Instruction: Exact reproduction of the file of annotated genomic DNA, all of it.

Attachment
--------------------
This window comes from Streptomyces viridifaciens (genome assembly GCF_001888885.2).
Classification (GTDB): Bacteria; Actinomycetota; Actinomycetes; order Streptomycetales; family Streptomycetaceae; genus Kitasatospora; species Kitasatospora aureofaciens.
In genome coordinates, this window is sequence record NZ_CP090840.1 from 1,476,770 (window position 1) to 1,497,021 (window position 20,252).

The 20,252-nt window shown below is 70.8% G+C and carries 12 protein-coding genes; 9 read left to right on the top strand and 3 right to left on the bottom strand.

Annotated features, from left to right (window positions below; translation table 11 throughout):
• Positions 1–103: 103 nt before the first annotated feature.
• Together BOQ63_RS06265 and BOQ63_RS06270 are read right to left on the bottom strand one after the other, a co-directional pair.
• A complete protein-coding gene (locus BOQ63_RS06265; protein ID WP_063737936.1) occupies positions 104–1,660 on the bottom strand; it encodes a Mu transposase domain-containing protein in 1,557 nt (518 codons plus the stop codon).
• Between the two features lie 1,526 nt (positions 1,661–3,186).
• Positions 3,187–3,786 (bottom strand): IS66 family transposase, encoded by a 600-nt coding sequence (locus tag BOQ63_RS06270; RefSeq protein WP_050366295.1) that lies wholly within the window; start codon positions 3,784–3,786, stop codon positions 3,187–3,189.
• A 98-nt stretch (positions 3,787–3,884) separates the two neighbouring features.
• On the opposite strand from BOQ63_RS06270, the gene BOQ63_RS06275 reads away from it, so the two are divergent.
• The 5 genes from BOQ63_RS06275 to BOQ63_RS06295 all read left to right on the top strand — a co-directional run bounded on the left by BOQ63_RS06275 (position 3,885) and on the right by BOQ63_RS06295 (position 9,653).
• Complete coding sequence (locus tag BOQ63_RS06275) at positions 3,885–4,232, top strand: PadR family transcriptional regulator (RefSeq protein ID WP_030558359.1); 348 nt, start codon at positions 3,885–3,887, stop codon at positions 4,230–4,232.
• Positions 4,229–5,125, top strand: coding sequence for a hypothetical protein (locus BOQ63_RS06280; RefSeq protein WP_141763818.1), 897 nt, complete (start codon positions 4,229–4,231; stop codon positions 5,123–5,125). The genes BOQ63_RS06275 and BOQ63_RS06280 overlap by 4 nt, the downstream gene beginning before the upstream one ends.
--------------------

This window comes from Streptomyces viridifaciens (genome assembly GCF_001888885.2).
Classification (GTDB): Bacteria; Actinomycetota; Actinomycetes; order Streptomycetales; family Streptomycetaceae; genus Kitasatospora; species Kitasatospora aureofaciens.
In genome coordinates, this window is sequence record NZ_CP090840.1 from 1,476,770 (window position 1) to 1,497,021 (window position 20,252).

The 20,252-nt window shown below is 70.8% G+C and carries 12 protein-coding genes; 9 read left to right on the top strand and 3 right to left on the bottom strand.

Annotated features, from left to right (window positions below; translation table 11 throughout):
• Positions 1–103: 103 nt before the first annotated feature.
• Together BOQ63_RS06265 and BOQ63_RS06270 are read right to left on the bottom strand one after the other, a co-directional pair.
• A complete protein-coding gene (locus BOQ63_RS06265; protein ID WP_063737936.1) occupies positions 104–1,660 on the bottom strand; it encodes a Mu transposase domain-containing protein in 1,557 nt (518 codons plus the stop codon).
• Between the two features lie 1,526 nt (positions 1,661–3,186).
• Positions 3,187–3,786 (bottom strand): IS66 family transposase, encoded by a 600-nt coding sequence (locus tag BOQ63_RS06270; RefSeq protein WP_050366295.1) that lies wholly within the window; start codon positions 3,784–3,786, stop codon positions 3,187–3,189.
• A 98-nt stretch (positions 3,787–3,884) separates the two neighbouring features.
• On the opposite strand from BOQ63_RS06270, the gene BOQ63_RS06275 reads away from it, so the two are divergent.
• The 5 genes from BOQ63_RS06275 to BOQ63_RS06295 all read left to right on the top strand — a co-directional run bounded on the left by BOQ63_RS06275 (position 3,885) and on the right by BOQ63_RS06295 (position 9,653).
• Complete coding sequence (locus tag BOQ63_RS06275) at positions 3,885–4,232, top strand: PadR family transcriptional regulator (RefSeq protein ID WP_030558359.1); 348 nt, start codon at positions 3,885–3,887, stop codon at positions 4,230–4,232.
• Positions 4,229–5,125, top strand: coding sequence for a hypothetical protein (locus BOQ63_RS06280; RefSeq protein WP_141763818.1), 897 nt, complete (start codon positions 4,229–4,231; stop codon positions 5,123–5,125). The genes BOQ63_RS06275 and BOQ63_RS06280 overlap by 4 nt, the downstream gene beginning before the upstream one ends.